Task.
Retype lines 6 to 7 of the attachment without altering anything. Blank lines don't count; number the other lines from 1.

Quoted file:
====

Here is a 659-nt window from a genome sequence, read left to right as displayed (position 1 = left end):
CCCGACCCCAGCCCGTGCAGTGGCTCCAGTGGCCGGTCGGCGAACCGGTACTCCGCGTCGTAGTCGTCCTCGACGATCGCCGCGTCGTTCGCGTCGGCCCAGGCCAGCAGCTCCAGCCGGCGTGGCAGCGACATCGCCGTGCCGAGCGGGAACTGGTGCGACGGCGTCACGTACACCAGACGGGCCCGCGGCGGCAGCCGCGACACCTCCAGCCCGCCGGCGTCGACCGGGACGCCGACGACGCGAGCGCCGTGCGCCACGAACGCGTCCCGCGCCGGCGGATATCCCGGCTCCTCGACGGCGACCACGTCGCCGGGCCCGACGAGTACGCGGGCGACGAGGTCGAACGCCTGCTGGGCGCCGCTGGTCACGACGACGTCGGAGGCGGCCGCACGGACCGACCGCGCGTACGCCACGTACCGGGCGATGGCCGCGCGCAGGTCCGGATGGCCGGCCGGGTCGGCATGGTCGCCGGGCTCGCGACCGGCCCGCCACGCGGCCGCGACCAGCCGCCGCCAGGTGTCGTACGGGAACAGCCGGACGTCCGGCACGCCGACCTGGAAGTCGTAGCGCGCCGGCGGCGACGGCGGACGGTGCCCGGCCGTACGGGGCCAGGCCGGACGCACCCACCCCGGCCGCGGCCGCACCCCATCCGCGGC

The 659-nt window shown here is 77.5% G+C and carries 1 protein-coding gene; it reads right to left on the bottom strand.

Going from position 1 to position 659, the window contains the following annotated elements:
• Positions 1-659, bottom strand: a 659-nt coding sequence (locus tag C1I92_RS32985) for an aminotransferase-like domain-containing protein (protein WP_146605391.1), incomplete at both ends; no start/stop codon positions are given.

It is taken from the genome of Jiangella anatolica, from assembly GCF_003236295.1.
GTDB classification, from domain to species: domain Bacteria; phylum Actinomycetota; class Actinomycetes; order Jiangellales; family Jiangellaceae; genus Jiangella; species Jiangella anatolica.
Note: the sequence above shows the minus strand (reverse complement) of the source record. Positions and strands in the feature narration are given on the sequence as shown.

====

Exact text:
It is taken from the genome of Jiangella anatolica, from assembly GCF_003236295.1.
GTDB classification, from domain to species: domain Bacteria; phylum Actinomycetota; class Actinomycetes; order Jiangellales; family Jiangellaceae; genus Jiangella; species Jiangella anatolica.